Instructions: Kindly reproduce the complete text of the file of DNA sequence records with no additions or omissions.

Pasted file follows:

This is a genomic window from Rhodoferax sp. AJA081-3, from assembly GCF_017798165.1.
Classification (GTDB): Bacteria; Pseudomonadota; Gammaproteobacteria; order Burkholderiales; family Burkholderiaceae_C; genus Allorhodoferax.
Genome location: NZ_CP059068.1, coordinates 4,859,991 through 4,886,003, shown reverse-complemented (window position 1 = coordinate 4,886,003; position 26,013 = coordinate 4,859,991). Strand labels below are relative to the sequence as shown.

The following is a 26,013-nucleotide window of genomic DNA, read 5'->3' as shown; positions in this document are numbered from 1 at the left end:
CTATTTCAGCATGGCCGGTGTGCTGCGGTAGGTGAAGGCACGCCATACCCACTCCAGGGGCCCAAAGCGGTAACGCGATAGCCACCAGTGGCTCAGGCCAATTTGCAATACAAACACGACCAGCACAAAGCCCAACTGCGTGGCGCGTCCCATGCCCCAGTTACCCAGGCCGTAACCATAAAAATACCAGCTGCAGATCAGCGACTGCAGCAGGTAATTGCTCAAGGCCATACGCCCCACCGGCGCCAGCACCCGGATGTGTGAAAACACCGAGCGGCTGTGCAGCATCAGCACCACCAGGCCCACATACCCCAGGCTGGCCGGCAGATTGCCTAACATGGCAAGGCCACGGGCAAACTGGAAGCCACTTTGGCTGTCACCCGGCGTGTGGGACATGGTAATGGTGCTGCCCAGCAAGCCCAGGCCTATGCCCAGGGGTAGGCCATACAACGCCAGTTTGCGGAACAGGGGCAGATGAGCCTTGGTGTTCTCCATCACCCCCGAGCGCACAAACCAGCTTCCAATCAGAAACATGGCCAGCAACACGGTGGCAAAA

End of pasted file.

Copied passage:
This is a genomic window from Rhodoferax sp. AJA081-3, from assembly GCF_017798165.1.
Classification (GTDB): Bacteria; Pseudomonadota; Gammaproteobacteria; order Burkholderiales; family Burkholderiaceae_C; genus Allorhodoferax.
Genome location: NZ_CP059068.1, coordinates 4,859,991 through 4,886,003, shown reverse-complemented (window position 1 = coordinate 4,886,003; position 26,013 = coordinate 4,859,991). Strand labels below are relative to the sequence as shown.

The following is a 26,013-nucleotide window of genomic DNA, read 5'->3' as shown; positions in this document are numbered from 1 at the left end:
CTATTTCAGCATGGCCGGTGTGCTGCGGTAGGTGAAGGCACGCCATACCCACTCCAGGGGCCCAAAGCGGTAACGCGATAGCCACCAGTGGCTCAGGCCAATTTGCAATACAAACACGACCAGCACAAAGCCCAACTGCGTGGCGCGTCCCATGCCCCAGTTACCCAGGCCGTAACCATAAAAATACCAGCTGCAGATCAGCGACTGCAGCAGGTAATTGCTCAAGGCCATACGCCCCACCGGCGCCAGCACCCGGATGTGTGAAAACACCGAGCGGCTGTGCAGCATCAGCACCACCAGGCCCACATACCCCAGGCTGGCCGGCAGATTGCCTAACATGGCAAGGCCACGGGCAAACTGGAAGCCACTTTGGCTGTCACCCGGCGTGTGGGACATGGTAATGGTGCTGCCCAGCAAGCCCAGGCCTATGCCCAGGGGTAGGCCATACAACGCCAGTTTGCGGAACAGGGGCAGATGAGCCTTGGTGTTCTCCATCACCCCCGAGCGCACAAACCAGCTTCCAATCAGAAACATGGCCAGCAACACGGTGGCAAAA